Thursday, August 11, 2016

Suicide Reviews: The Last Star (The 5th Wave #3) by Rick Yancey

 The Last Star (The 5th Wave, #3)

Summary: The enemy is Other. The enemy is us. They're down here, they're up there, they're nowhere. They want the Earth, they want us to have it. They came to wipe us out, they came to save us. 

But beneath these riddles lies one truth: Cassie has been betrayed. So has Ringer. Zombie. Nugget. And all 7.5 billion people who used to live on our planet. Betrayed first by the Others, and now by ourselves. In these last days, Earth's remaining survivors will need to decide what's more important: saving themselves...or saving what makes us human.

Date Published: May 24, 2016
Published By: G.P. Putnam's Sons Books for Young Readers
Number of Pages: 338
Rating: 5/5

I'm not sure what I would have done if the conclusion to Rick Yancey's 5TH Wave trilogy was disappointing. The first two books were just so spectacularly mind-blowing that I kind of really needed the final book to be nothing short of transcendent. 


Something I've loved throughout this series is that each main character has their own agenda and this really comes into play in the final book. It's not as simplistic as 'good guys' versus 'bad guys'. Or rather 'humans' versus 'aliens.' It's a lot more nuanced than that - characters who think they are on the same side have competing interests or goals which makes for some great conflict.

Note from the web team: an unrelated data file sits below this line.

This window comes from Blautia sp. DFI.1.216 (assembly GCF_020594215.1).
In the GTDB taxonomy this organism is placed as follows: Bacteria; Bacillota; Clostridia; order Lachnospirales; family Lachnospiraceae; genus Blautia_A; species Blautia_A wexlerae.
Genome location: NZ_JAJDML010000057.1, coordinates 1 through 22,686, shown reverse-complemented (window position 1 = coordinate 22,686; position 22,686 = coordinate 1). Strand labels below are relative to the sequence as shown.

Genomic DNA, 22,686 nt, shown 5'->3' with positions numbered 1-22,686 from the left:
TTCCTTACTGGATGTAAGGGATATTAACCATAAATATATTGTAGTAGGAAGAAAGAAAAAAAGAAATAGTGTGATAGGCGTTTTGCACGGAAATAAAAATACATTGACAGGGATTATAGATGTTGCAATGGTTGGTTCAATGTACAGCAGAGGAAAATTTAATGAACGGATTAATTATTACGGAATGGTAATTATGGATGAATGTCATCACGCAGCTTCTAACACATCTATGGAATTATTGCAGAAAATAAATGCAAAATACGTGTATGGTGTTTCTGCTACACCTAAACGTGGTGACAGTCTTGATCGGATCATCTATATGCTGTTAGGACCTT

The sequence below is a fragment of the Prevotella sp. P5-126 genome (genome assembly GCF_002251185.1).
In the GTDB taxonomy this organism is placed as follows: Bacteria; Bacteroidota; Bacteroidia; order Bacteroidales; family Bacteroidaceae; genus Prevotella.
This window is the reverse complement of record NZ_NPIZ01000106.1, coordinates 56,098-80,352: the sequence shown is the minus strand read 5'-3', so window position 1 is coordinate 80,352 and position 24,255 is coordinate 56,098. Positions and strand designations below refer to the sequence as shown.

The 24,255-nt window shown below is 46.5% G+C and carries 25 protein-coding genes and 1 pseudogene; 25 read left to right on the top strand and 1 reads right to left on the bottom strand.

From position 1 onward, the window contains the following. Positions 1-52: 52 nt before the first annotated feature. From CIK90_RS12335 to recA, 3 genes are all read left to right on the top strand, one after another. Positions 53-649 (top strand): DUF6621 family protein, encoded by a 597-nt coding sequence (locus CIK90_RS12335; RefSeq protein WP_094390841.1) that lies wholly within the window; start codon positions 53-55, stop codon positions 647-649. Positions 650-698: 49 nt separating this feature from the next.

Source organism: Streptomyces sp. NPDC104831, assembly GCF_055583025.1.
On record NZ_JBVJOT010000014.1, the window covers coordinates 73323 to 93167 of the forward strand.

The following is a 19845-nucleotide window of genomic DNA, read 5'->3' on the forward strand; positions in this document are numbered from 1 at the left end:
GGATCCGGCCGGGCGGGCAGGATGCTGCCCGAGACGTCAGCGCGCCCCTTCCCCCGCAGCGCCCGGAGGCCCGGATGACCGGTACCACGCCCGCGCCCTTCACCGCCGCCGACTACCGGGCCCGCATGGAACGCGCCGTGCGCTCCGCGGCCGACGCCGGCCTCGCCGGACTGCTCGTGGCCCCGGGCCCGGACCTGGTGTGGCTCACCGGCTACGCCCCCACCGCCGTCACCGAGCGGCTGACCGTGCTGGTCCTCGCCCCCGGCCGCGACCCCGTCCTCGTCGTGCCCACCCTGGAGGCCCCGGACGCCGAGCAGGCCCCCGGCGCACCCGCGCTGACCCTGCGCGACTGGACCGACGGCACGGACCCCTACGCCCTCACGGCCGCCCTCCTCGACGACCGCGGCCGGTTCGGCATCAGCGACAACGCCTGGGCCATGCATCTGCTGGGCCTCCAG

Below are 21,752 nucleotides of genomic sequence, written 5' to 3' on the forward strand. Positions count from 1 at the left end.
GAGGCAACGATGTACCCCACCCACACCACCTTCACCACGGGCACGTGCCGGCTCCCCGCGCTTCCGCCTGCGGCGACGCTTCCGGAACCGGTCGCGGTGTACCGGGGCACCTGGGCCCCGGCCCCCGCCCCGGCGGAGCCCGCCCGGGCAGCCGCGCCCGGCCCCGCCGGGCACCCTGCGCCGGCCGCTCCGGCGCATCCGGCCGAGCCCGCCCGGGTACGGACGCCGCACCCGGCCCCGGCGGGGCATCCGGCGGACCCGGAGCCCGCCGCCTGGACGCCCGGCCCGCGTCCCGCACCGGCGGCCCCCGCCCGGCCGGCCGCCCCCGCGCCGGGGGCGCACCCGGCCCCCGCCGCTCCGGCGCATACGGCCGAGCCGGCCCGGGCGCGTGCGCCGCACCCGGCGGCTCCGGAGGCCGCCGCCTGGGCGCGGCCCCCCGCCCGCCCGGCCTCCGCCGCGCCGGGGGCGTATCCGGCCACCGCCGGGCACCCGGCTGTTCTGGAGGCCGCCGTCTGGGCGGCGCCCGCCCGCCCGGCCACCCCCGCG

Along with delivering an epic, action-packed sci-fi series, Yancey provides some astonishing insight into the human condition. There were some lines that gave me goosebumps, they were so accurate and profound. This isn't a book that you forget about the moment you finish reading it - this is a story that will stay with you. Which is a good thing because it's a story that touches on so many important topics - humanity, love, faith, hope, violence, war, religion, education, and environmentalism. (Just to name a few.) This isn't your average alien invasion yarn. 

And, oh my God, the writing is so gorgeous that I want to have the entire text of all three books tattooed on my body. Rick Yancey is a master of evoking an emotion in the reader with just a few well-chosen phrases. 

I'm sure there are some who would disagree with me but, in my opinion, Yancey made a bold choice in how he ended the series and it paid off. It's an ending that won't please everyone, particularly those inclined towards happy endings that tie everything up in a perfect little bow and make you feel all warm and squishy inside. But I've always argued that a fitting ending is better than a happy one, and I think the ending fit perfectly. 

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